The Continuing Bid to Privatize VA Healthcare
The influence of health care industry interests and ideological groups like the Koch-backed Concerned Veterans for America was on full display last week, when a hearing of the House Committee on Veterans’ Affairs (HVAC) considered legislation to deal with the vexing problem of veteran suicide. Before, during, and after the hearing, Republicans launched a series of attacks on the integrity of the committee’s Democratic Chairman Mark Takano of California, who has dared to question a Trump administration bill that would further outsource veteran care to the private sector.
The bill, deceptively titled the Improve Well-Being for Veterans Act, would, in the name of reducing veteran suicide, fund millions in grants to a plethora of private-sector providers outside the Veterans Health Administration (VHA) networks. These providers would be tasked with conducting outreach; helping with social support and delivering outpatient mental health treatment; and potentially other types of medical care, to the highest-risk veterans.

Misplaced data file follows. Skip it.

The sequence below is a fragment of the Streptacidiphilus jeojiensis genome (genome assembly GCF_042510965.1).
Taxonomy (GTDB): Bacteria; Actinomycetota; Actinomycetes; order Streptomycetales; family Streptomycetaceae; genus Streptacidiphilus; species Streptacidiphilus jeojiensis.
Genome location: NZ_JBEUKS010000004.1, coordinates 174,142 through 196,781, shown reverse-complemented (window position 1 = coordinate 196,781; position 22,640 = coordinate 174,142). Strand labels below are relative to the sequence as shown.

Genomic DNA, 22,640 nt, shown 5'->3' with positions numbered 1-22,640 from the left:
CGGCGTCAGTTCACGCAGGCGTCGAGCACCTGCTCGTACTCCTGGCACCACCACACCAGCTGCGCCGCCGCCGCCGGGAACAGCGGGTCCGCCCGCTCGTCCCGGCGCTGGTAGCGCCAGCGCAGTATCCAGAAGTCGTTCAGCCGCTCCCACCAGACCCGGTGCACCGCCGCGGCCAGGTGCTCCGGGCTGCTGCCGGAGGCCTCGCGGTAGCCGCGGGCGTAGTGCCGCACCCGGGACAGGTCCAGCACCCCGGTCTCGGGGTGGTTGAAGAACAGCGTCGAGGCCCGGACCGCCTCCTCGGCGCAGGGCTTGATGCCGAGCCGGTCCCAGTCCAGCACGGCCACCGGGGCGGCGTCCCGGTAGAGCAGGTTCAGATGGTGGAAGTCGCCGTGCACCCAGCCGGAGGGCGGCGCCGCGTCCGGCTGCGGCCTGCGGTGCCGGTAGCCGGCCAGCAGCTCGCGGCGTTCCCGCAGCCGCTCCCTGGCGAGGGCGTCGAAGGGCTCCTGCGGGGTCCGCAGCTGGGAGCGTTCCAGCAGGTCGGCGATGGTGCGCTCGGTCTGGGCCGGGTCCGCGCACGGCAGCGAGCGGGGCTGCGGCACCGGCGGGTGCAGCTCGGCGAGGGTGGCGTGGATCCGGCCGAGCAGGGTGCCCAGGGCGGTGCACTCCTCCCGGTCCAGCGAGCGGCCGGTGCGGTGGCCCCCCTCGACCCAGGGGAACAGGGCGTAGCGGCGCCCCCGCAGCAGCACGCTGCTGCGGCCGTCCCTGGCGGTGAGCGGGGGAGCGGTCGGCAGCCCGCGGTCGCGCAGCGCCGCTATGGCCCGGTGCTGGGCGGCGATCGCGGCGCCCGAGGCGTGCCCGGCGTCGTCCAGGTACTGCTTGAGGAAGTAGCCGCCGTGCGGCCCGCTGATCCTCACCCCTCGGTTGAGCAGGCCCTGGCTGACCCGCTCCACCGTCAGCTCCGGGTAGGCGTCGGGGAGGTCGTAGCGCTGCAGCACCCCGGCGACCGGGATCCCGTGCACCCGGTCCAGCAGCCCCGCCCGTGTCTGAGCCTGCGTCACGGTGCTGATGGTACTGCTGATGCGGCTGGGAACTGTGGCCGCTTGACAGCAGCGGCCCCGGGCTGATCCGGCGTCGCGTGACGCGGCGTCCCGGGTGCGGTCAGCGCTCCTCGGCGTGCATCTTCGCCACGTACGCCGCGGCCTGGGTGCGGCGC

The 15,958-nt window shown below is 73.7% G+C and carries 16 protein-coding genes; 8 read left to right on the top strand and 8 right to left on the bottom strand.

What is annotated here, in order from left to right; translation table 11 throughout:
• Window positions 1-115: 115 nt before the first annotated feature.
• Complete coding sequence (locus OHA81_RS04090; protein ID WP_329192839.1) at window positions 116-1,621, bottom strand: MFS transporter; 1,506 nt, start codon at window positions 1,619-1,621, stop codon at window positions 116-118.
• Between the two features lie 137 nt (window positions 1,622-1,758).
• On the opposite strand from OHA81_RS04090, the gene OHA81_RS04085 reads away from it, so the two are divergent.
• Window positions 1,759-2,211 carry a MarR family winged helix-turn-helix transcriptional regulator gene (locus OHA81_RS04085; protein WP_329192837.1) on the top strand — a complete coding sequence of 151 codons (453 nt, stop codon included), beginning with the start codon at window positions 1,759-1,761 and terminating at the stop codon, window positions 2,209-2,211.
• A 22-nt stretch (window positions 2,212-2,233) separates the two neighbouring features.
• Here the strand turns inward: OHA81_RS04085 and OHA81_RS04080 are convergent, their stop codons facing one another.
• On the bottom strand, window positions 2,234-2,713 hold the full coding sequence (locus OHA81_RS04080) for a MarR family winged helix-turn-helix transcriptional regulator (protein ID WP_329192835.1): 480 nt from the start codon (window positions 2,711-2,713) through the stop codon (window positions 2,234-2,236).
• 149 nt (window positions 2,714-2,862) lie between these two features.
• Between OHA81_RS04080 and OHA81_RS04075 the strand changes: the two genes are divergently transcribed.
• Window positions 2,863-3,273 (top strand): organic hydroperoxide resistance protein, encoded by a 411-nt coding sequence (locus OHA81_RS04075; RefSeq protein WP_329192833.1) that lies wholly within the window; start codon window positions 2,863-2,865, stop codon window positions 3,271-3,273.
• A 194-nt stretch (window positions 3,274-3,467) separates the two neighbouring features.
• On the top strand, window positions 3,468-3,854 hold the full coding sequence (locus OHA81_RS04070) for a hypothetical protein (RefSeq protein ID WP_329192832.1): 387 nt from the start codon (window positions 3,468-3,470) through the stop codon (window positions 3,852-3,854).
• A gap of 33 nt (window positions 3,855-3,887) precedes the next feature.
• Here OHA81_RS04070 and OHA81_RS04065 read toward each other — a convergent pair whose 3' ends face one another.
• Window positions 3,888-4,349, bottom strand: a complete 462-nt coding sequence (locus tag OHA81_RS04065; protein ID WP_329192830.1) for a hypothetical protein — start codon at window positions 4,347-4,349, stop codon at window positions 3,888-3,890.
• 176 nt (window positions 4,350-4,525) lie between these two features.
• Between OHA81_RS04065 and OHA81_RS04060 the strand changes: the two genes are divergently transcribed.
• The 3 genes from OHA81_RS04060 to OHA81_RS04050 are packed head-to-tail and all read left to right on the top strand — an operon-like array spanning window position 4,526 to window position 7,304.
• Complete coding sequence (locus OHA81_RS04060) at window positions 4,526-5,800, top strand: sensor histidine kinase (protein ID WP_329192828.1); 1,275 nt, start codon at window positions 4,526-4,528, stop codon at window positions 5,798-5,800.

While not a massive privatization measure like the VA Mission Act, the Improve Act is arguably more dangerous, as it begins paying for health care services for veterans and their families in the private sector, without pre-authorization or oversight by the VHA.